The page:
Some suggestions for practical demonstrations:
1) Try rubbing an inflated balloon on your hair (it works better if it is recently washed and dry). The balloon and your hair will then charge up and attract each other. The balloon will also stick to most walls because of electrostatic forces. The discharge time depends on the humidity of the air and if any contact is made with an object which can conduct away the electricity.
2) Styrofoam balls make good carriers of static electricity. Try rubbing them on hair or cloth or rubber or other things to try to charge them up. Same story with discharging.
3) Electrons are useful, but take some equipment to manipulate. A TV picture tube throws electrons at a phosphorescent surface. Some TV picture tubes and computer monitors will develop a static charge on their outer glass surface, which is often more noticeable when the monitor is turned on or off.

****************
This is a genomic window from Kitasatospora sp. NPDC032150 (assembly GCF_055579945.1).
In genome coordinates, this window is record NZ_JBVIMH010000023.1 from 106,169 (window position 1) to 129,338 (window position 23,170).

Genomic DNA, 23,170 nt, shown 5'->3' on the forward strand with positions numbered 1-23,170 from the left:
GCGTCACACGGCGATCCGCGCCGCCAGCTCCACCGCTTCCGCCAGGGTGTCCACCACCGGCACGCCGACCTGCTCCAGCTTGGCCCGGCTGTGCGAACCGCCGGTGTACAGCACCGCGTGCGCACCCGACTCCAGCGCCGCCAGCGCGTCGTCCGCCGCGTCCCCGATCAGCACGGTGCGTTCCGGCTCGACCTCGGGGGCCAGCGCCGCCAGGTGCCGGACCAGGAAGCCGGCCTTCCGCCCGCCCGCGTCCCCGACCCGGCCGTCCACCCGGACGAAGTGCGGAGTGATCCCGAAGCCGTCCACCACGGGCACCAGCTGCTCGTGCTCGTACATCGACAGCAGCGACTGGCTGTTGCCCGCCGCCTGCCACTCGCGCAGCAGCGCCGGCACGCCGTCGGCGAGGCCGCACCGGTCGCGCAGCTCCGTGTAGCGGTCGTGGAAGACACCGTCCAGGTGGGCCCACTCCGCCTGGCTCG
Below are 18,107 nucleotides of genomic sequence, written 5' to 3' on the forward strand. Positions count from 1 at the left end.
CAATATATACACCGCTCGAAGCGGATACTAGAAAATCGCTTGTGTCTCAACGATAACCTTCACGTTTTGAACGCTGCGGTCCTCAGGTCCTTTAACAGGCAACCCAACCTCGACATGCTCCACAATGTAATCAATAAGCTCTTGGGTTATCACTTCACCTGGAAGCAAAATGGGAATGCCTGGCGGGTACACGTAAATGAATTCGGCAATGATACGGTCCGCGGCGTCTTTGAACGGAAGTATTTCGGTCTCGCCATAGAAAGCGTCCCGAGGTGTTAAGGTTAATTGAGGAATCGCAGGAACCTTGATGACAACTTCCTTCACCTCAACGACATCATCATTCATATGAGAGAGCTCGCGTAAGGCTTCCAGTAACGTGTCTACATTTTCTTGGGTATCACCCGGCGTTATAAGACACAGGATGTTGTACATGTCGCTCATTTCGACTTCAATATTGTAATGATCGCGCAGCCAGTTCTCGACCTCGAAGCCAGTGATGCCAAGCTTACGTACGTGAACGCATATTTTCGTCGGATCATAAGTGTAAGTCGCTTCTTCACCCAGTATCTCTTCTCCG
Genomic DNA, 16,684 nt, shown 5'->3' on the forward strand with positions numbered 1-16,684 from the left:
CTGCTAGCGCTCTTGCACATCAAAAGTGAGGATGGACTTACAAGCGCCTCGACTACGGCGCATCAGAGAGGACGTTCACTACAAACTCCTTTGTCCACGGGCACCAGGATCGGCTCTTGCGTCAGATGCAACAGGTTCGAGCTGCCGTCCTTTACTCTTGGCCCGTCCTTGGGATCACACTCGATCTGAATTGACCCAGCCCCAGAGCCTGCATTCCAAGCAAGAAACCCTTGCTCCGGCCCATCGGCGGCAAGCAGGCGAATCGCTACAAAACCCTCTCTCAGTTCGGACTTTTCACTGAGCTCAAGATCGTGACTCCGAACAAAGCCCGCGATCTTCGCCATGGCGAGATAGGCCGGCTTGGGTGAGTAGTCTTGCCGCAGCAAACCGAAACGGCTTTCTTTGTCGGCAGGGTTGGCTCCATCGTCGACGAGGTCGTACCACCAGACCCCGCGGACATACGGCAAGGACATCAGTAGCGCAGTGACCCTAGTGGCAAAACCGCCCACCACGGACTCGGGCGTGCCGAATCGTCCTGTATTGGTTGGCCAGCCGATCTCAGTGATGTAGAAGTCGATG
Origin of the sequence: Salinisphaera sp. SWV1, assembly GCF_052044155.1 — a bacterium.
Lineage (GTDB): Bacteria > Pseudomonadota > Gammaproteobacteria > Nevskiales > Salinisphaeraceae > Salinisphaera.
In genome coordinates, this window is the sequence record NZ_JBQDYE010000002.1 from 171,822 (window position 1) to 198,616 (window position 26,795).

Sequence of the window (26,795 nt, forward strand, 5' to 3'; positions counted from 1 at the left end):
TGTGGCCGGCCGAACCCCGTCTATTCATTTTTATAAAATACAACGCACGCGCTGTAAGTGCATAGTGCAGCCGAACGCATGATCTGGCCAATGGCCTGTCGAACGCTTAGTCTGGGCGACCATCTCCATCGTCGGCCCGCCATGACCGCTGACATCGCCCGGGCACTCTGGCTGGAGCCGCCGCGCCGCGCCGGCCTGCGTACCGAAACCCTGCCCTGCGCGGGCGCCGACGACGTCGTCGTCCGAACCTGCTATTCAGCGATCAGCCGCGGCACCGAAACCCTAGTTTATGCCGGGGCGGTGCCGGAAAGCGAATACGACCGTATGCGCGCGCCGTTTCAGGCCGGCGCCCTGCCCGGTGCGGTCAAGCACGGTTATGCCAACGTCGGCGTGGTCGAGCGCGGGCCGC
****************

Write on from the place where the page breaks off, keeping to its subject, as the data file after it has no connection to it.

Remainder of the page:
4) You can also detect static electric charge with a leaf electroscope. This consists of a jar with dry air in it, with a conducting rod going through the lid, attached to two thin pieces of metal which can bend easily. Aluminum foil might work, but most aluminum foil is too stiff to bend in the small forces. One design I found hangs the little leaves of alumninum foil on a loop of copper wire hung from the conducting rod.
(published on 10/22/2007)